Gatorade drinkers wondering about the calcium pantothenate in their favorite sports drink won't have to guess much longer.
INRFOOD, a mobile application and website created by a group of Durham startups, will allow users to scan the bar codes of food products and see the ingredients. The application will launch by the end of November and is the brainchild of Jaargon, a health care startup in the American Tobacco Campus' American Underground complex.
"With health care, we need to get back to basics," said Jaargon CEO Keval Mehta. "One of the problems is that we don't look at the components of food, the ingredients. We're educating users on what this stuff is, where it comes from."
The application, which has data on more than 200,000 products and 40,000 ingredients, lets users scan the bar codes of packaged foods through their iPhone camera or online via their webcam. The application then loads information on the product, providing facts on what the ingredients are used for and where they come from. The platform also color codes ingredients as red, yellow or green based on their nutritional value and includes special codes for medical considerations such as pregnancy and allergies or cultural preferences.
"If I scan a box of JELL-O, the gelatin in there is not vegetarian-friendly, and a little alarm will go off and tell me it's not suitable for me," said Mehta, a vegetarian.
The application will also offer product recall information, he said.
Though the mobile application is free, features including the color-coding, cultural and medical considerations and recall information disappear after 30 days. Users can pay a one-time fee of $2.99 for the full version and lifetime updates.
"We want to price it where it's quite attractive and affordable to most people," Mehta said. He hopes to have as many as 1,000 downloads a day of the application in the first two months, with at least half of them converting to the paid version.
Work on INRFOOD started in April, when Mehta and his team began recruiting five other American Underground startups to help develop and design the application. Jaargon sought out dieticians and nutritionists to assist with the ingredient coding.
Two Toasters, a startup that builds mobile products, built the iPhone application and helped develop the database needed to process all the search queries, CEO Rachit Shukoa said.
"It needed to be very easy to use, so someone who may not be as technologically adept would still be able to pick up the application and know exactly what to do," he said. "I'm a huge foodie, and learning more about what I was consuming really made me think this was an interesting concept and one that hasn't been done in the mobile space."
Shukoa said working with the other startups, which include Smashing Boxes, Appuware and the Council for Entrepreneurial Development, was also a unique opportunity because his co-developers were easily accessible in the American Underground. The complex is a center designed to house entrepreneurial ventures, which typically have few employees. Jaargon, for example, has seven employees. .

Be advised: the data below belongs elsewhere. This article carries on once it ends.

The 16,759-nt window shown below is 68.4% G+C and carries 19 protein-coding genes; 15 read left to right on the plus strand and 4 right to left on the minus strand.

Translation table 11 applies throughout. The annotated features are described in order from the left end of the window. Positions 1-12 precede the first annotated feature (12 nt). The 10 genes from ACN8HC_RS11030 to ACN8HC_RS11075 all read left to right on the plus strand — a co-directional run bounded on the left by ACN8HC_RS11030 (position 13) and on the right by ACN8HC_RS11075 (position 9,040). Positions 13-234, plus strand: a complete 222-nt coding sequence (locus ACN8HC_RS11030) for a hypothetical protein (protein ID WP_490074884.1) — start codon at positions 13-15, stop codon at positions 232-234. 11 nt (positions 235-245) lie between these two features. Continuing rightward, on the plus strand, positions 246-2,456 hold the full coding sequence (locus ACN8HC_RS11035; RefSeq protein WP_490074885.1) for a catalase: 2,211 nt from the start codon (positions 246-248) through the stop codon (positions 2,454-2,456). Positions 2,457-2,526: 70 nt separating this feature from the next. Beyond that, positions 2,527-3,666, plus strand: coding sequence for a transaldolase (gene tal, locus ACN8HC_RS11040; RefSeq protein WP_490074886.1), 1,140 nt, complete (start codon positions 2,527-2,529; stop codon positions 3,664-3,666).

"Overall I'm excited to see the project get in front of the users," he said. "That's the true test."
Designed for young women
Mehta said the application is marketed toward women ages 18-38 but is designed for everyone to use. The application development team was composed of 20 men and one female, and the platform made the biggest difference in the eating habits of the men, he said.
"Men are not really our target demographic, because they just eat what they want, but pretty much anybody who has a mobile device we'd like to target," he said. "Our application's not going to be pink or anything like that, but it's really geared toward female users."
Ryan Sobus, a registered dietitian with Healthy Diets in Raleigh, said she would likely recommend the application to her patients if the ingredient guidelines matched her own.
"People respond very well to the color-coding because it's instantaneous feedback on whether something is good or not," she said. "If that helps people to put down the potato chips and pick up an apple, then I'm a fan."
Several nutrition-based applications already exist. Fooducate, a free application that similarly allows users to scan a product bar code, gives foods a letter grade based on their ingredients and nutritional value. FoodScanner, an application by Daily Burn, allows its downloaders to scan a bar code and keep track of how many calories they eat. The app costs 99 cents.
But Mehta said his focus on ingredients is what will distinguish INRFOOD from its competitors.
"If you scan a Twinkie and you see what's in a Twinkie and you still want to eat it, more power to you," he said. "But don't say you didn't know."